26 OCTOBER 2020
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Transport Secretary Grant Shapps appearance at Airline 2050 last Monday proved to be as much a damp squib as ABTA the previous week. (See ABTA 1 – Shapps and quarantine in last week's BTN.)
After a prepared speech his interrogator was the vastly experienced Financial Times International Business Editor, Peggy Hollinger, bursting to get her questions out, and then time limited. No networking with the cabinet minister either.
On Brexit, Mr Shapps said: “We very much hope to have a deal in place.”
He said he expected the European Union to come forward with an agreement to allow UK – EU flights to continue beyond 31 December, if no deal is completed.
The Transport Secretary has said he hopes the current 14 days of self-isolation required of most arrivals to the UK could be almost halved from the start of December.
He told the virtual conference that he is “very, very, very keen to ensure that people can safely travel.”
Mr Shapps co-chairs the Global Travel Taskforce with the Health Secretary, Matt Hancock. He revealed the body is to recommend to the Prime Minister that incoming passengers should be able to take a PCR test, at their expense, a week after arrival.
If it is negative they will be able to leave quarantine. The so-called “test-and-release” scheme is likely to allow passengers to leave quarantine on day eight of their self-isolation.
The Transport Secretary said: “We’ve already worked incredibly fast. We’re talking to vast parts of the testing industry.”
All comments are filtered to exclude any excesses but the Editor does not have to agree with what is being said. 100 words maximum
Malcolm Ginsberg, Edgware, North London
Mr Bell certainly raises a serious point and BTN will follow up for next weeks issue.
Chris Bell, Ashford, Kent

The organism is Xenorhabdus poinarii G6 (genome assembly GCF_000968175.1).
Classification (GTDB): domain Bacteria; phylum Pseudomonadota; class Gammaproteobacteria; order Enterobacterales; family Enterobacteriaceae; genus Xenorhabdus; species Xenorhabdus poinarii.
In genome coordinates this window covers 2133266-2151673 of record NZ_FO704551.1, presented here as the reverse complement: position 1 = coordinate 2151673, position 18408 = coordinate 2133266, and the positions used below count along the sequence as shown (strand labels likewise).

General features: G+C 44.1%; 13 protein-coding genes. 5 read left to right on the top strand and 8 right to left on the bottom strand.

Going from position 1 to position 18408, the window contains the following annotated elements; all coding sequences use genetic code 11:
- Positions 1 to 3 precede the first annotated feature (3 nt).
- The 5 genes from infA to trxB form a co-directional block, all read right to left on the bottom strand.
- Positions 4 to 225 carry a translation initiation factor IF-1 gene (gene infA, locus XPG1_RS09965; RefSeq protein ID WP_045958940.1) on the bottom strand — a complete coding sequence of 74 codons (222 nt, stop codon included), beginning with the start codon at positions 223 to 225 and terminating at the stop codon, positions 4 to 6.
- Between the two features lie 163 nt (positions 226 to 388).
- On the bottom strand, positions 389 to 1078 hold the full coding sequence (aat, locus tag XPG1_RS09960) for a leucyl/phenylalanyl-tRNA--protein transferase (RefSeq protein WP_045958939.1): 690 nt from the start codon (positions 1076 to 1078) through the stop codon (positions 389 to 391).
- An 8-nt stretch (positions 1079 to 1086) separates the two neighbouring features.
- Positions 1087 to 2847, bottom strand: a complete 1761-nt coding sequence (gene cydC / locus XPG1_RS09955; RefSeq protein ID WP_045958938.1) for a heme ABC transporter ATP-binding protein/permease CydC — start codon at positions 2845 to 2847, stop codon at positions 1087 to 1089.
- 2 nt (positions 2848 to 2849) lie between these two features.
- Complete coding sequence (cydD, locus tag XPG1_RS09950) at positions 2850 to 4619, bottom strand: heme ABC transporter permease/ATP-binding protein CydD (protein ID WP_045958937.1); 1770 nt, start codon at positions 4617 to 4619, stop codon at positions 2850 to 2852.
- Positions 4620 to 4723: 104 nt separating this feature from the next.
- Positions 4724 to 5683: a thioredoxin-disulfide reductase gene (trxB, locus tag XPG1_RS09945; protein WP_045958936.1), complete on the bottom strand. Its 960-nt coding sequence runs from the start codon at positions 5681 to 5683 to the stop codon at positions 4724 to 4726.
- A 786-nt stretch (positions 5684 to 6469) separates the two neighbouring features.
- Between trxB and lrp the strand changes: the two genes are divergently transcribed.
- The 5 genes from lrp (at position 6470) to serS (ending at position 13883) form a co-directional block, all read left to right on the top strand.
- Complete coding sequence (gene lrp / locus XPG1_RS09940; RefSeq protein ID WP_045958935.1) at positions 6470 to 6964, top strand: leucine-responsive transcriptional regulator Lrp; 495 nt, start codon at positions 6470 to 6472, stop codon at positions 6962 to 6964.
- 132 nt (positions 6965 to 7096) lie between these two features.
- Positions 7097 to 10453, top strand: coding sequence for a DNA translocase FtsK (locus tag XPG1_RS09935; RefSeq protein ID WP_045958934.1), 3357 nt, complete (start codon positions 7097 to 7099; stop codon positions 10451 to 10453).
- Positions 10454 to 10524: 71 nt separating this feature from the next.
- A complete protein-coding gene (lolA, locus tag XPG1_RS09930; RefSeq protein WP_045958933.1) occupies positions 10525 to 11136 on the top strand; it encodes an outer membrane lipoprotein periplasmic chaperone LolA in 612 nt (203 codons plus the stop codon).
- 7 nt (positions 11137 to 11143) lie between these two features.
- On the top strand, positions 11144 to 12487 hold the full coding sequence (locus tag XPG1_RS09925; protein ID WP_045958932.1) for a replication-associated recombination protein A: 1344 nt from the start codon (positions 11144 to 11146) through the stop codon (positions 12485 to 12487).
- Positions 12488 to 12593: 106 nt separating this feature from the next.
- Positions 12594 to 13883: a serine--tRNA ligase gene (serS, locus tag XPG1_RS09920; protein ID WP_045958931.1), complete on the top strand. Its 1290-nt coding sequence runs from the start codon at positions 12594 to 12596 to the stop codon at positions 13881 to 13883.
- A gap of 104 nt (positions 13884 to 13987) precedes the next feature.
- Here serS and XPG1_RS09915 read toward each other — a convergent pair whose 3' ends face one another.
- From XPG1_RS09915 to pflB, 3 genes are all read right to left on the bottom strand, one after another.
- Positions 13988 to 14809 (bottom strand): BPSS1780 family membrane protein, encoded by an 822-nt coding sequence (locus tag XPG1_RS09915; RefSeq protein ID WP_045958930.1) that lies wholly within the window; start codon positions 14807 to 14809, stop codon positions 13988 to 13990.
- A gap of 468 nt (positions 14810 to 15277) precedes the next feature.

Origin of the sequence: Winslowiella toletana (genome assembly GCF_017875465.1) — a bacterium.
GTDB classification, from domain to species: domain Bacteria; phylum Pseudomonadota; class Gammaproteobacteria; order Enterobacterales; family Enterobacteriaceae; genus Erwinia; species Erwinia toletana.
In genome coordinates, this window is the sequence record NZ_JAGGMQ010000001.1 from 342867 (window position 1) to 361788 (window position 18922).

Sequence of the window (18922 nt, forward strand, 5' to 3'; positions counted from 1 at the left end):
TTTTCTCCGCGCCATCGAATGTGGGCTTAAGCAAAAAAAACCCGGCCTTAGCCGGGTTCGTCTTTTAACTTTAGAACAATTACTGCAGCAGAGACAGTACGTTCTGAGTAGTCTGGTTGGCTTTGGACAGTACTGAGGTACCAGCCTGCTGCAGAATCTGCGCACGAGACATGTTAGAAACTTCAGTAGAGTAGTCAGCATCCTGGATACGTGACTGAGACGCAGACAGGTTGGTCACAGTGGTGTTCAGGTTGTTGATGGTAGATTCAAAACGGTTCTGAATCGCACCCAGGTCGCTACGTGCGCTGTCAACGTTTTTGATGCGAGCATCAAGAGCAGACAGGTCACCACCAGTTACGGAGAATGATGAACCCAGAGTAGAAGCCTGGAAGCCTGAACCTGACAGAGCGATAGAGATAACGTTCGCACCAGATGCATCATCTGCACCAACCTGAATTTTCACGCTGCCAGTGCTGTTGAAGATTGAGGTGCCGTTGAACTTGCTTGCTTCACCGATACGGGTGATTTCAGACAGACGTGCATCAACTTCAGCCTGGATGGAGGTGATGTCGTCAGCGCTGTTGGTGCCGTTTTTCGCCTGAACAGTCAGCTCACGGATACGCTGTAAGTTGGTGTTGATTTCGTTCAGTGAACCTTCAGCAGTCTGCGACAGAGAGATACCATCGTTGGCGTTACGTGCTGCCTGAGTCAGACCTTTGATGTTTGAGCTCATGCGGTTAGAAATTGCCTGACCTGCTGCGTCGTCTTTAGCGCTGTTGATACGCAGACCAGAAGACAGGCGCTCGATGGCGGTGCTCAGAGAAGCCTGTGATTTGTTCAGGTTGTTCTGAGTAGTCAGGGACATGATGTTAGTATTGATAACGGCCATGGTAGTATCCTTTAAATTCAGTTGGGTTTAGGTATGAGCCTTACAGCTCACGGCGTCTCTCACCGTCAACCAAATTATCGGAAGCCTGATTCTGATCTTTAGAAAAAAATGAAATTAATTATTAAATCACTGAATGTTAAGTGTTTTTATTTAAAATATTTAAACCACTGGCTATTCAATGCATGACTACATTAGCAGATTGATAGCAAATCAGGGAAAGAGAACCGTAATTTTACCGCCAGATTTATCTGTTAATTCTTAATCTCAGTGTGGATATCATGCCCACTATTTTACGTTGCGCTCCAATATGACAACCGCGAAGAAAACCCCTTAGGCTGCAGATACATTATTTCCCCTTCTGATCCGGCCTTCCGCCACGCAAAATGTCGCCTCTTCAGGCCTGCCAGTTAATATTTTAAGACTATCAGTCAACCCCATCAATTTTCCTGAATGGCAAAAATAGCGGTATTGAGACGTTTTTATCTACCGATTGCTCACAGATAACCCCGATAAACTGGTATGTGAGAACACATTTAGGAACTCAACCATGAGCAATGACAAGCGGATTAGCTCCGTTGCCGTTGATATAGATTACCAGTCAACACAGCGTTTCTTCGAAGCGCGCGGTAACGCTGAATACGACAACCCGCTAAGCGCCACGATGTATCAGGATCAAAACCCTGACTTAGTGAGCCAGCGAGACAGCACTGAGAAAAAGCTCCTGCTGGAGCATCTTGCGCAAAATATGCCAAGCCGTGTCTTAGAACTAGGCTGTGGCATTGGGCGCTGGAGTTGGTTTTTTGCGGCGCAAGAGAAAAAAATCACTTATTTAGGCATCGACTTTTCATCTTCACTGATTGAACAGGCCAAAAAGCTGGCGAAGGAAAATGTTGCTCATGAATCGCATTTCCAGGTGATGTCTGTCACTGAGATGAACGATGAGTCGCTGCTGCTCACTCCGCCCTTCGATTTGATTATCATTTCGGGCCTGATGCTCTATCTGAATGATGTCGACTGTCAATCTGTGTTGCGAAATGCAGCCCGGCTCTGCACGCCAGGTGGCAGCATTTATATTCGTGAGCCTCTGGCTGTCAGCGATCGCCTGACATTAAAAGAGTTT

I am surprised that given the major impact the ending of UK Tax Free Sales will have across the UK but more apparent at airports across the country, this non publicised policy creeps ever closer to becoming reality by 1st January 2021. The impact on jobs at airports, high streets, hotel and other supporting businesses just as Brexit hits and Covid continues to decimate the airline, retail and hospitality industries, why would the UK disadvantage itself, give the EU a golden ticket and potentially drive tourists and transit passengers to choose other EU hubs to either transit through or depart from as their final European Trips rather than come to the UK to shop and support the British industries who really need foreign visitors and UK travellers to help keep them viable. The estimated job losses across airports, retail, hospitality, distribution logistics and manufacturing are massive and disadvantages the UK who will be the only European Country not to have a Tax Free Concession Policy aside of still offering tax free on tobacco and alcohol at airside duty free shops. The UK Travel Retail Forum (UKTRF) should you wish to explore further would be the best source to obtain full details and I urge that this story is tracked along with the other weekly news feeds.
Gillian Jones, Crawley
Mr Shapps is very adept at dealing with tricky questions. But what does he really think?